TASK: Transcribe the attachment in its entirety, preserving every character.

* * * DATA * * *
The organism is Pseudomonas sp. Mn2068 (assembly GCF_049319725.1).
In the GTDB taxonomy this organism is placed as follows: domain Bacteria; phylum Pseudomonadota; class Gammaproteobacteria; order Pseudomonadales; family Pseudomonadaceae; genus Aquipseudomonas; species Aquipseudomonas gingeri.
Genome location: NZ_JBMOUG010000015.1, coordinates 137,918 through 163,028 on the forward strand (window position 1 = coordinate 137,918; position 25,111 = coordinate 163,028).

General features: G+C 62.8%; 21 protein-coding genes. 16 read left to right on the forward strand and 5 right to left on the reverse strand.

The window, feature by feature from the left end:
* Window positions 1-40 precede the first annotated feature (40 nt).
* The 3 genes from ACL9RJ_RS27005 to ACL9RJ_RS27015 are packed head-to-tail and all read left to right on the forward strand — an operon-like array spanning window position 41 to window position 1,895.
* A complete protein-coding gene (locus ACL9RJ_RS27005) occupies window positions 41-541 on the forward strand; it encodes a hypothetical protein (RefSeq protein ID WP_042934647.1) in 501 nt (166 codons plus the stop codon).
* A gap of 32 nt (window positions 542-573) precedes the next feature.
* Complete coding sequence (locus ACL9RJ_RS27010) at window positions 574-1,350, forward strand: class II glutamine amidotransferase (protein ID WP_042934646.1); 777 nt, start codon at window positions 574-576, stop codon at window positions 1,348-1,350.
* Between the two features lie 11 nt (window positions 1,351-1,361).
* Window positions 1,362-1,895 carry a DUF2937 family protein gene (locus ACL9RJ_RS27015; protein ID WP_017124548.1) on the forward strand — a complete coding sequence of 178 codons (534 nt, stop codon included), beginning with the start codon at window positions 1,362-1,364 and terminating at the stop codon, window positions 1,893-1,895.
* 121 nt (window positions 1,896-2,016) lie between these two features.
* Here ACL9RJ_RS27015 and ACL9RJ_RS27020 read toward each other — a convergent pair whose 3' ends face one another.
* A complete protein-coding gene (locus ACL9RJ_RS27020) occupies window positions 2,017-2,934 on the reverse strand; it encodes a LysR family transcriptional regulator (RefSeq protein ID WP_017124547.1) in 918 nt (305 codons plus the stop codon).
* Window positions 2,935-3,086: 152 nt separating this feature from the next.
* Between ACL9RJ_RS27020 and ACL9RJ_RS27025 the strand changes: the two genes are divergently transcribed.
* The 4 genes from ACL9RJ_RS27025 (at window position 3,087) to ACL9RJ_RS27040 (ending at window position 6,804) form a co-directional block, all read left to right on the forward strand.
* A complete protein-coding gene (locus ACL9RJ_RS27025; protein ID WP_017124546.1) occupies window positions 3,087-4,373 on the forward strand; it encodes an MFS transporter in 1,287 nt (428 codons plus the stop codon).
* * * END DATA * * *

The organism is Pseudomonas sp. Mn2068 (assembly GCF_049319725.1).
In the GTDB taxonomy this organism is placed as follows: domain Bacteria; phylum Pseudomonadota; class Gammaproteobacteria; order Pseudomonadales; family Pseudomonadaceae; genus Aquipseudomonas; species Aquipseudomonas gingeri.
Genome location: NZ_JBMOUG010000015.1, coordinates 137,918 through 163,028 on the forward strand (window position 1 = coordinate 137,918; position 25,111 = coordinate 163,028).

General features: G+C 62.8%; 21 protein-coding genes. 16 read left to right on the forward strand and 5 right to left on the reverse strand.

The window, feature by feature from the left end:
* Window positions 1-40 precede the first annotated feature (40 nt).
* The 3 genes from ACL9RJ_RS27005 to ACL9RJ_RS27015 are packed head-to-tail and all read left to right on the forward strand — an operon-like array spanning window position 41 to window position 1,895.
* A complete protein-coding gene (locus ACL9RJ_RS27005) occupies window positions 41-541 on the forward strand; it encodes a hypothetical protein (RefSeq protein ID WP_042934647.1) in 501 nt (166 codons plus the stop codon).
* A gap of 32 nt (window positions 542-573) precedes the next feature.
* Complete coding sequence (locus ACL9RJ_RS27010) at window positions 574-1,350, forward strand: class II glutamine amidotransferase (protein ID WP_042934646.1); 777 nt, start codon at window positions 574-576, stop codon at window positions 1,348-1,350.
* Between the two features lie 11 nt (window positions 1,351-1,361).
* Window positions 1,362-1,895 carry a DUF2937 family protein gene (locus ACL9RJ_RS27015; protein ID WP_017124548.1) on the forward strand — a complete coding sequence of 178 codons (534 nt, stop codon included), beginning with the start codon at window positions 1,362-1,364 and terminating at the stop codon, window positions 1,893-1,895.
* 121 nt (window positions 1,896-2,016) lie between these two features.
* Here ACL9RJ_RS27015 and ACL9RJ_RS27020 read toward each other — a convergent pair whose 3' ends face one another.
* A complete protein-coding gene (locus ACL9RJ_RS27020) occupies window positions 2,017-2,934 on the reverse strand; it encodes a LysR family transcriptional regulator (RefSeq protein ID WP_017124547.1) in 918 nt (305 codons plus the stop codon).
* Window positions 2,935-3,086: 152 nt separating this feature from the next.
* Between ACL9RJ_RS27020 and ACL9RJ_RS27025 the strand changes: the two genes are divergently transcribed.
* The 4 genes from ACL9RJ_RS27025 (at window position 3,087) to ACL9RJ_RS27040 (ending at window position 6,804) form a co-directional block, all read left to right on the forward strand.
* A complete protein-coding gene (locus ACL9RJ_RS27025; protein ID WP_017124546.1) occupies window positions 3,087-4,373 on the forward strand; it encodes an MFS transporter in 1,287 nt (428 codons plus the stop codon).